Over the last 10 years, the UA athletic department has added almost 100 positions to its workforce, including the following:
assistant athletic director for strategic analysis and revenue generation;
basketball director for student-athlete development and analysis;
football manager for creative media;
coordinator for donor stewardship and services.
The combined salaries of those positions is a shade under $400,000.
The UA has increased the salary of its football defensive coordinator from $230,000 to $750,000.
The salary for its baseball pitching coach grew from $92,500 to $260,000.
A study of the school’s salary databases of 2010-11 and 2019-20 revealed that the athletic department grew at an unprecedented pace, from 156 full-time employees to 253, or a little over 62%.
Yet the growth and spending of Arizona”s athletic department over the last decade often didn’t keep pace with its Pac-12 rivals. Utah, for example, which began the decade in the smallish Mountain West Conference, recently created these five sports positions:
director of psychology and wellness;
assistant director of psychology and wellness;
coordinator of mental performance;
director of sports nutrition;
chief football dietitian.
The bottom line of Pac-12 athletic departments made you wonder if the oft-lavish spending was sustainable. And then — boom — the coronavirus pandemic offered a sobering answer: no.
Almost inevitably, UA athletic director Dave Heeke announced this week that he was eliminating 21 jobs and would not fill 15 open positions.
Earlier this year, Oregon State eliminated 23 athletic department jobs, Washington 16 and Washington State 10. When Colorado athletic director Rick George recently implemented staffwide salary reductions, layoffs and furloughs, he said: “This is the first time I haven’t enjoyed my job.”
Heeke similarly dreaded inevitable staff reductions, telling me last month “the thought of eliminating jobs keeps me awake at night.”
The Pac-12’s central office, known for its luxury spending, recently eliminated 18 jobs, which doesn’t include 76 layoffs/furloughs at the Pac-12 Networks.
The Pac-12 began the decade with 26 full-time employees under first-year commissioner Larry Scott. That number has almost doubled, to 49, which doesn’t include the Pac-12 Networks. It pays $9.6 million a year for rent of its downtown San Francisco headquarters.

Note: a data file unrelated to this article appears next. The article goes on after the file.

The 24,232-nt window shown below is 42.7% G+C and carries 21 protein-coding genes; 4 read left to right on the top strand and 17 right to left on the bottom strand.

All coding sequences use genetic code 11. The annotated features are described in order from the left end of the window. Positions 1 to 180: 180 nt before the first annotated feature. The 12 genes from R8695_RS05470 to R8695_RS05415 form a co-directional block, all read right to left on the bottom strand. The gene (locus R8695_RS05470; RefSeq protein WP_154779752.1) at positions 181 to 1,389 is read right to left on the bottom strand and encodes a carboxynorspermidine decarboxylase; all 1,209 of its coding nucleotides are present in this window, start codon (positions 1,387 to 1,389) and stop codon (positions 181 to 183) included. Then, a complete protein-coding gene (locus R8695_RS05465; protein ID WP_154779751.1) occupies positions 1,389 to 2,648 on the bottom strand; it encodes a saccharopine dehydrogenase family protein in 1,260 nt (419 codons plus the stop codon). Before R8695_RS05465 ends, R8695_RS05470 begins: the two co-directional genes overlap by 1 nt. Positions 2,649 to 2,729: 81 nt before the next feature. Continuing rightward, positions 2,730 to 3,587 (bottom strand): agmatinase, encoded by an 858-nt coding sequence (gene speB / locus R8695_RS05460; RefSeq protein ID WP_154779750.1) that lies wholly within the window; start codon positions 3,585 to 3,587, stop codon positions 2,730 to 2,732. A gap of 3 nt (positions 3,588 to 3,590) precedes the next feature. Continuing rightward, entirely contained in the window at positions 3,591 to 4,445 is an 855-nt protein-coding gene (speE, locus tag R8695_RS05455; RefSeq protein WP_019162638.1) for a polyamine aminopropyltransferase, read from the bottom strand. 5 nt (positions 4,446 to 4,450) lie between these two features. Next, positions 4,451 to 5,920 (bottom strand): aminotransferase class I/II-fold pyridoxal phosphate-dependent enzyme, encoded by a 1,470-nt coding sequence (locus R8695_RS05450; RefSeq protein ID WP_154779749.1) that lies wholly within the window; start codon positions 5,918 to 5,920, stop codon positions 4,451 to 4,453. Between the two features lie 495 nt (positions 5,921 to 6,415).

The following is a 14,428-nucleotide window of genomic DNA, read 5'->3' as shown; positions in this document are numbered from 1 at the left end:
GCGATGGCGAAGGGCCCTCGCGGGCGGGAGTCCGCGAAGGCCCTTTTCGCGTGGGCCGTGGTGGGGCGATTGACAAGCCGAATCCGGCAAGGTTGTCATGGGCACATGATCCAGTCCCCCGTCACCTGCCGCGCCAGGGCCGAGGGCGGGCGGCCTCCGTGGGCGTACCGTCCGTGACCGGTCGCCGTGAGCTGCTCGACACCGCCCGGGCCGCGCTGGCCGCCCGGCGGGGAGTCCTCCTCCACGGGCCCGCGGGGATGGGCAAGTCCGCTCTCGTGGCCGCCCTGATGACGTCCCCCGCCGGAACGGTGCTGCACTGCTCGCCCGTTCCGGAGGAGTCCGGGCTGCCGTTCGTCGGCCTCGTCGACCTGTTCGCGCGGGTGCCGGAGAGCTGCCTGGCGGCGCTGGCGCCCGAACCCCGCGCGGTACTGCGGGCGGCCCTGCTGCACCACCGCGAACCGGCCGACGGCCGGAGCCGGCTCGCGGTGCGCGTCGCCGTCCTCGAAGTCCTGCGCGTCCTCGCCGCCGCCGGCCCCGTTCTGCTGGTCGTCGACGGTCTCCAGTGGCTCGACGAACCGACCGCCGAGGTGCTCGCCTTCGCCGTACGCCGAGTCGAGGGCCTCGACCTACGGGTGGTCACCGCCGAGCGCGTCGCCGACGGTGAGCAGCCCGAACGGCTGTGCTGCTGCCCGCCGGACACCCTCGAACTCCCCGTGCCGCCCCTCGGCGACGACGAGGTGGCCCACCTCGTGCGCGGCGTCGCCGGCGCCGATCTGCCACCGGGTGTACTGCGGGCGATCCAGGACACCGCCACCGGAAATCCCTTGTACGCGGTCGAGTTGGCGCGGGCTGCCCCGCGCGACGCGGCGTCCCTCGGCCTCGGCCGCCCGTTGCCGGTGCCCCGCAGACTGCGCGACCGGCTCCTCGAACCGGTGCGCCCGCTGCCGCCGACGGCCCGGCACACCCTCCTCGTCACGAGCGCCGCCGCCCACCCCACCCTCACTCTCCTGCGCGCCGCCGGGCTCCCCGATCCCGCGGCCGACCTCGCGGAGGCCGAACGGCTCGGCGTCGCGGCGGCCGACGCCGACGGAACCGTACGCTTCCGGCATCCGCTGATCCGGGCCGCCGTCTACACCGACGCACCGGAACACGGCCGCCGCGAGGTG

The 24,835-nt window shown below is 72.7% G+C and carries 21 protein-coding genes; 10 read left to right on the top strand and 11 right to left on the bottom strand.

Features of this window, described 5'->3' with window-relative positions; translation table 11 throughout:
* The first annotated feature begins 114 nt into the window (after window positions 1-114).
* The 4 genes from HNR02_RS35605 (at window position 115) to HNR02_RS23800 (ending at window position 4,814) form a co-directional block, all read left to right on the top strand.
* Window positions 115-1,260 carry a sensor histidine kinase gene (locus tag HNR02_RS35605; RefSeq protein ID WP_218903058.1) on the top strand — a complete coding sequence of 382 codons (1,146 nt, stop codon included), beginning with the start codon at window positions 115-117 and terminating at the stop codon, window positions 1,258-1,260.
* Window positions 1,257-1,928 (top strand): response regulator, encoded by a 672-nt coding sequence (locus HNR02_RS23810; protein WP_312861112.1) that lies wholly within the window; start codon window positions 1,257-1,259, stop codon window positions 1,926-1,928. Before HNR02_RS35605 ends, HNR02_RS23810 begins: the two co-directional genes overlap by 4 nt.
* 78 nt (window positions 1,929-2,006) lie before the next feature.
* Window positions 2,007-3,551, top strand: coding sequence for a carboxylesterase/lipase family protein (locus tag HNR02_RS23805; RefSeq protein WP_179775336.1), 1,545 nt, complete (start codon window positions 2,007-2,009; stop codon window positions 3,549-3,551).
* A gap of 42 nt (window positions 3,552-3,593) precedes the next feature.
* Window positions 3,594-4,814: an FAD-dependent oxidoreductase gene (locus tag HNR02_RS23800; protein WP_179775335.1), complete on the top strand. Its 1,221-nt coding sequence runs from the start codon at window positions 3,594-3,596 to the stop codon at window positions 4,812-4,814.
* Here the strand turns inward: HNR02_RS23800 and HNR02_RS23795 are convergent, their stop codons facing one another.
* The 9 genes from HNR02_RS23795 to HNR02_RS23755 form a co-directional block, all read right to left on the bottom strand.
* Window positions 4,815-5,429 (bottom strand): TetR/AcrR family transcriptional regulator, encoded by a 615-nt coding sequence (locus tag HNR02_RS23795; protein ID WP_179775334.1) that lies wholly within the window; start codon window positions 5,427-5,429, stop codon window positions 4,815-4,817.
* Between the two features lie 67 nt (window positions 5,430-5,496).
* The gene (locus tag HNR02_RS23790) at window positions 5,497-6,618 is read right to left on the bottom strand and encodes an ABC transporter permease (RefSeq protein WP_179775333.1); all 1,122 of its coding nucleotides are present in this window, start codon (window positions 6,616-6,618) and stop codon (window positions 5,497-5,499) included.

Yes, $9.6 million a year.
Was all of this necessary? Did it improve the day-to-day life of the ballplayers, or did all of the improvements wind up in the pockets of coaches and administrators?
Deficit spending and debt service in college athletics has become so routine — if not necessary — it’s like a homeowner getting a second mortgage every year. Washington State and Oregon State both have reported a debt service in excess of $50 million.
In the fiscal year 2018-19, Arizona’s athletic department expenses were $85.7 million. Nine years earlier, they were $31.4 million.
Thanks to the Pac-12’s media rights deals with ESPN and Fox, schools like Arizona added positions for a director for football’s on-campus recruiting and analysis for $125,000. The men’s basketball department bumped the salaries of assistant coaches from $190,000 and $210,000 to $335,000 and $290,000.
The salaries for two associate athletic director positions grew from $97,000 to $185,000. A chief of staff was added for $282,200.
According to the salary data bases, the UA’s fundraising/development staff grew from 12 in 2010 to 22 today. The compliance staff doubled from three to six. In the last two years, Arizona has added a 10th full-time assistant football coach, for $185,000, and a football director of player development for $90,000.
And these additions merely kept Arizona in the mid to bottom level of Pac-12 spending. Keeping up with the Oregons, USCs and Stanfords requires more decimal points and commas than ever thought possible.
On Thursday, ESPN — which supplies close to 25% of annual revenue for a school like Arizona — announced it will eliminate 500 jobs. It, too, is restructuring its workforce much like Arizona and its Pac-12 partners.
It makes you ask this: Will Pac-12 sports ever return to pre-pandemic, flush-with-cash, money-is-no-object levels?
One of the first cost-saving measures adopted by the majority of Division I athletic departments was to end the practice of staying in luxury hotels the night before a home football game. That move will save many schools up to $90,000 annually.
But who knows where this will end and how many more jobs will be lost before it ends?
The capper to the Pac-12’s pandemic financial crisis arrived last week after an investigation by the Los Angeles Times revealed that UCLA — which doesn’t have any more money than Arizona or Cal or Colorado — spent $5.4 million in the 2018-19 school year for on-campus food for its football team.
That’s about $4.2 million more than Arizona spent for football pregame meals, post-practice snacks, training camp lunches and team breakfasts and dinners. The newspaper reported Chip Kelly’s football team consistently ordered from menus that included Cornish game hen, grass-fed flank steak and summer red snapper.
Under the direction of the athletic department’s performance nutrition coordinator, UCLA often paid $14.95 for simple peanut butter and jelly sandwiches. Its football team hasn’t had a winning season since 2015, but it did lead the league in fine dining.
When the price of PBJs becomes outrageous, it’s time to consider that the pre-pandemic finances of college sports were out of control.
As the 2020s move on, will every school be forced to view life through a business lens more than a wins-and-losses and academics-first lens? Or is that even possible any longer?
Contact sports columnist Greg Hansen at 520-573-4362 or firstname.lastname@example.org.
On Twitter: @ghansen711.